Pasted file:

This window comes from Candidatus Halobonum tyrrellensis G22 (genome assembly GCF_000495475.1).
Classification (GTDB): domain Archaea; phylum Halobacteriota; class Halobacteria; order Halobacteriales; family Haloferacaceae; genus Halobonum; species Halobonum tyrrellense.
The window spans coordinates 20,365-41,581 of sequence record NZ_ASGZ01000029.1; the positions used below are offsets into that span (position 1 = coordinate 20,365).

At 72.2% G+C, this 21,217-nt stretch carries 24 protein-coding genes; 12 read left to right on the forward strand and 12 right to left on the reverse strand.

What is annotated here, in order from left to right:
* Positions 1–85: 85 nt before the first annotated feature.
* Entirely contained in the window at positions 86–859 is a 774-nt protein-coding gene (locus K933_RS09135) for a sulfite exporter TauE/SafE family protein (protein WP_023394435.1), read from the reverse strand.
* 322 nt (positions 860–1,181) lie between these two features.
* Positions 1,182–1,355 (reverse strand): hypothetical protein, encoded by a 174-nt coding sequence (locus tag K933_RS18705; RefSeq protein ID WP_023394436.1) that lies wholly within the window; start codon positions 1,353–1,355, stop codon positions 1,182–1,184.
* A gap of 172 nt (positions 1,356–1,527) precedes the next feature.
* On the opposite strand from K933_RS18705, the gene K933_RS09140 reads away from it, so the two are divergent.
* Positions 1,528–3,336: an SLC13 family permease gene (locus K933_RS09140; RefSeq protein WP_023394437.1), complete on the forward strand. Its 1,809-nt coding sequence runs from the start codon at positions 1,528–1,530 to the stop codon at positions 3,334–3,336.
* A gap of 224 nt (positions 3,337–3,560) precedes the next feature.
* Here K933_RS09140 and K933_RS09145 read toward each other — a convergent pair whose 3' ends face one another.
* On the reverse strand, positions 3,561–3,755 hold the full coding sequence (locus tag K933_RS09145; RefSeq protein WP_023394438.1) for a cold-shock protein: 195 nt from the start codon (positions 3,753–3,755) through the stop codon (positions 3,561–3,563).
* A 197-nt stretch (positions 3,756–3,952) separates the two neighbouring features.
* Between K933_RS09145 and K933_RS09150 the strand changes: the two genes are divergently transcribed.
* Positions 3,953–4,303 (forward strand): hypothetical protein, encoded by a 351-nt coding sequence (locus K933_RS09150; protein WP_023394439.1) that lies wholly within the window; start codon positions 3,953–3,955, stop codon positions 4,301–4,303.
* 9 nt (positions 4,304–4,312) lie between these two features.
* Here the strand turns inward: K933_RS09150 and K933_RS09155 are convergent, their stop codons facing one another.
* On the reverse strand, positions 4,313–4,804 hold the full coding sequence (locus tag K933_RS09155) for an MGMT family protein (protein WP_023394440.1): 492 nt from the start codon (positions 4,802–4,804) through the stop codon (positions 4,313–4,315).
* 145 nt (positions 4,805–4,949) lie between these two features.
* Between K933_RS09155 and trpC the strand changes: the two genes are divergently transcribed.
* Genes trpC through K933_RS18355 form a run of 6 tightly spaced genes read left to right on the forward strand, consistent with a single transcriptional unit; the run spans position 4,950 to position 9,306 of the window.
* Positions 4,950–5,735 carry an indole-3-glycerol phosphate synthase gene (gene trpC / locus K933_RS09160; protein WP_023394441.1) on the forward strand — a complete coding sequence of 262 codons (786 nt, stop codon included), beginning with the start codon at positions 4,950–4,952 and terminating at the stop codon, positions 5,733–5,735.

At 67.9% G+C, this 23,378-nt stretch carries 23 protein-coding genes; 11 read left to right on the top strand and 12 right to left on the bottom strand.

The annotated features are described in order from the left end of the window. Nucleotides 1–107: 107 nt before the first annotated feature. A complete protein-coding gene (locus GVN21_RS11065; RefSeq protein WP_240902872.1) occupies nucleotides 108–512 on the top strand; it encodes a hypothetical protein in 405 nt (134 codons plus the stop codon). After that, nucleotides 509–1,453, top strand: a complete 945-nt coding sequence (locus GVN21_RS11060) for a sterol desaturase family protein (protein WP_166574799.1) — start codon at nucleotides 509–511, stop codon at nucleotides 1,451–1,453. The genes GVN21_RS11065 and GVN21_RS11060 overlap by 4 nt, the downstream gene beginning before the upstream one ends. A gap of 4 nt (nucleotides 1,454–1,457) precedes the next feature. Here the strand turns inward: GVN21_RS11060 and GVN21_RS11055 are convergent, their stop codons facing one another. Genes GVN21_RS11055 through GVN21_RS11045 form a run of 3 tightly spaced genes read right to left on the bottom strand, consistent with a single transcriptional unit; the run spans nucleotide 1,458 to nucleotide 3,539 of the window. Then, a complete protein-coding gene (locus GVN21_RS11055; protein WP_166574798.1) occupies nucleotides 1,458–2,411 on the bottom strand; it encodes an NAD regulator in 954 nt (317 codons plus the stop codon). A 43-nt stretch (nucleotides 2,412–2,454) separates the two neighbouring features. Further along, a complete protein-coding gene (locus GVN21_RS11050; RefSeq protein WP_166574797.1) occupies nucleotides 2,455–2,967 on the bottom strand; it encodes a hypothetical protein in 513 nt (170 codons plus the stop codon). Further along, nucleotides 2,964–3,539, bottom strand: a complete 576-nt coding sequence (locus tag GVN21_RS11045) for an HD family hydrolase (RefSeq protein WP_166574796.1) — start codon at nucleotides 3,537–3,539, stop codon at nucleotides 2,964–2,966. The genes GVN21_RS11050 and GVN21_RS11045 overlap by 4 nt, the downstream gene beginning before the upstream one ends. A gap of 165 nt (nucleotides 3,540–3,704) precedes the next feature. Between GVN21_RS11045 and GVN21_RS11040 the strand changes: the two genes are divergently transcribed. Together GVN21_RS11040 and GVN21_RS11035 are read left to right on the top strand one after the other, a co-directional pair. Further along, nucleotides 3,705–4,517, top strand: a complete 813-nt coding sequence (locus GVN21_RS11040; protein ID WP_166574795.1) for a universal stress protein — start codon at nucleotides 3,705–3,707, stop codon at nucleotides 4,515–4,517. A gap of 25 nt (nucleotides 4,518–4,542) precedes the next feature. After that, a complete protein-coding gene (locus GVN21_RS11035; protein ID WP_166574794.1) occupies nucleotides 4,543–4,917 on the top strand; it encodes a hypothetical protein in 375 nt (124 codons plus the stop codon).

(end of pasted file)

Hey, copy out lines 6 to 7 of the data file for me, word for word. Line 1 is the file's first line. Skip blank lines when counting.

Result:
* Positions 1–85: 85 nt before the first annotated feature.
* Entirely contained in the window at positions 86–859 is a 774-nt protein-coding gene (locus K933_RS09135) for a sulfite exporter TauE/SafE family protein (protein WP_023394435.1), read from the reverse strand.